9th Circuit Rules Against Whistleblower Detective

     (CN) – The 9th Circuit on Tuesday declined to resuscitate a former Burbank detective’s claim that he was retaliated against for reporting his colleagues’ abusive interrogation tactics.
     Angelo Dahlia claimed he saw a fellow detective in the Burbank Police Department squeeze a suspect’s throat and stick a gun in his face, saying, “How does it feel to have a gun in your face motherfucker?”
     Dahlia said he heard yelling and the sound of people being hit as the detective continued to interview suspects.
     He said he told Burbank Police Lt. John Murphy that “things were getting out of hand, the interviews were getting too physical, and too many people were doing their own thing and were out of control.”
     Murphy allegedly told Dahlia to “stop his sniveling.”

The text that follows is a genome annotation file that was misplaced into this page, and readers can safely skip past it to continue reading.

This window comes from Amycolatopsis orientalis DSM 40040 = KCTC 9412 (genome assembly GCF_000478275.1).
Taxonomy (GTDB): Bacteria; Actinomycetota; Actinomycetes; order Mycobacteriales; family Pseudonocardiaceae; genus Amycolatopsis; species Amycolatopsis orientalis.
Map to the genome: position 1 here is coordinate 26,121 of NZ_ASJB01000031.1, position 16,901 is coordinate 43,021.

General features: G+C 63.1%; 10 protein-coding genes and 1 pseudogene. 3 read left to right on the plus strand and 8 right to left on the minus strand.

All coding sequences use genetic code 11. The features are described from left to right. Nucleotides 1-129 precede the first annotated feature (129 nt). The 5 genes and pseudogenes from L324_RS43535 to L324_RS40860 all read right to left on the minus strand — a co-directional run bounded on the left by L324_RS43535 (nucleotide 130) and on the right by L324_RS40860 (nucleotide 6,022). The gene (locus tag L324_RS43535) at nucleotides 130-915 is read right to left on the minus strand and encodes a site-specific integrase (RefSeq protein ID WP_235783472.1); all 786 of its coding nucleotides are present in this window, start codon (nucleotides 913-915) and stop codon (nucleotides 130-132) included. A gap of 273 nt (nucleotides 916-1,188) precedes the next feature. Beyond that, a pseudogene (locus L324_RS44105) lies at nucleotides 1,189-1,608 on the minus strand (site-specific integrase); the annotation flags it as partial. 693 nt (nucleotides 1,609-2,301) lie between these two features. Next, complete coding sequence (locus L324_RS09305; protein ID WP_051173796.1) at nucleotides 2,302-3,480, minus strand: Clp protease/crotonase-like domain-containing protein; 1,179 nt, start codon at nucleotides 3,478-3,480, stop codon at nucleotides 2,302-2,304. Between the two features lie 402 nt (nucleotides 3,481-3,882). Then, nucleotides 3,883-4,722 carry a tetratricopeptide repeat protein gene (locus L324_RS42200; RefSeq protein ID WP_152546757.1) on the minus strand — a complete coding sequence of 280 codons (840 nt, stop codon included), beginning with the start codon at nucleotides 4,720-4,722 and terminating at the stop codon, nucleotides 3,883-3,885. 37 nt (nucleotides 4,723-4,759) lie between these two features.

Dahlia said the beatings continued and he saw detectives don fingerless gloves with carbon or hard plastic knuckles while preparing to execute search warrants, saying they hoped to hit somebody.
     An internal investigation was launched in April 2008, and Dahlia claimed his colleagues and superiors tried to threaten and intimidate him to keep him quiet, calling whistleblowers “spineless pussies.”
     Dahlia was interviewed by investigators at least three times. After each interview, Dahlia said he was harassed and threatened.
     In May 2009, the Los Angeles Sheriff’s Department interviewed Dahlia, who said he disclosed his colleagues’ abusive interrogation tactics. Four days later, Burbank Police Chief Tim Stehr placed Dahlia on administrative leave.
     Dahlia sued the city of Burbank and several officers, claiming the disciplinary action constituted retaliation for his protected speech.
     A federal judge dismissed the lawsuit, concluding that Dahlia’s speech was not protected because the “disclosure of incriminating facts” fell within his official duties as a police officer.
     The federal appeals panel in Pasadena agreed.
     “Dahlia’s disclosure to the Los Angeles Sheriff’s Department was made in the course of his official duties, and thus falls outside the protection offered by the First Amendment,” Judge Kim Wardlaw wrote.

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